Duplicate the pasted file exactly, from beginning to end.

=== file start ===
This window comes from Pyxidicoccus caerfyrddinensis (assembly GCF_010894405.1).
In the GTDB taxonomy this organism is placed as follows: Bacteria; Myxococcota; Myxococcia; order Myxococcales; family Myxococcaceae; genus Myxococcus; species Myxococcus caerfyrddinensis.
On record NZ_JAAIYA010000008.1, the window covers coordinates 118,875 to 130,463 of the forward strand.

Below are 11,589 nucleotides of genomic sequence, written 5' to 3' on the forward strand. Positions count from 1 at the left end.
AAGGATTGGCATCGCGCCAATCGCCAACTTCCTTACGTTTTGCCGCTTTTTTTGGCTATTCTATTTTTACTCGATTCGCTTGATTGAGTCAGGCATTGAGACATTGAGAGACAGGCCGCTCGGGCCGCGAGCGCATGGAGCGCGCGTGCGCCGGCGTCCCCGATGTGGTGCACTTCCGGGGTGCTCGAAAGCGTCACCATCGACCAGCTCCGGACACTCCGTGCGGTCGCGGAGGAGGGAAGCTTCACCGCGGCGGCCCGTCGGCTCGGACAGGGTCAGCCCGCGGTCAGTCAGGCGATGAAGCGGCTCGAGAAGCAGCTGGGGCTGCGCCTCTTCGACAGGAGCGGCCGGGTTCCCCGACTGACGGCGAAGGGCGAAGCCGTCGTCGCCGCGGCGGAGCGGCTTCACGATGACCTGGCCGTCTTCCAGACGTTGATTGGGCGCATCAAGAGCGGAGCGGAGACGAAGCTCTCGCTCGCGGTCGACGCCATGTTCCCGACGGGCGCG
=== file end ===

This window comes from Pyxidicoccus caerfyrddinensis (assembly GCF_010894405.1).
In the GTDB taxonomy this organism is placed as follows: Bacteria; Myxococcota; Myxococcia; order Myxococcales; family Myxococcaceae; genus Myxococcus; species Myxococcus caerfyrddinensis.
On record NZ_JAAIYA010000008.1, the window covers coordinates 118,875 to 130,463 of the forward strand.

Below are 11,589 nucleotides of genomic sequence, written 5' to 3' on the forward strand. Positions count from 1 at the left end.
AAGGATTGGCATCGCGCCAATCGCCAACTTCCTTACGTTTTGCCGCTTTTTTTGGCTATTCTATTTTTACTCGATTCGCTTGATTGAGTCAGGCATTGAGACATTGAGAGACAGGCCGCTCGGGCCGCGAGCGCATGGAGCGCGCGTGCGCCGGCGTCCCCGATGTGGTGCACTTCCGGGGTGCTCGAAAGCGTCACCATCGACCAGCTCCGGACACTCCGTGCGGTCGCGGAGGAGGGAAGCTTCACCGCGGCGGCCCGTCGGCTCGGACAGGGTCAGCCCGCGGTCAGTCAGGCGATGAAGCGGCTCGAGAAGCAGCTGGGGCTGCGCCTCTTCGACAGGAGCGGCCGGGTTCCCCGACTGACGGCGAAGGGCGAAGCCGTCGTCGCCGCGGCGGAGCGGCTTCACGATGACCTGGCCGTCTTCCAGACGTTGATTGGGCGCATCAAGAGCGGAGCGGAGACGAAGCTCTCGCTCGCGGTCGACGCCATGTTCCCGACGGGCGCG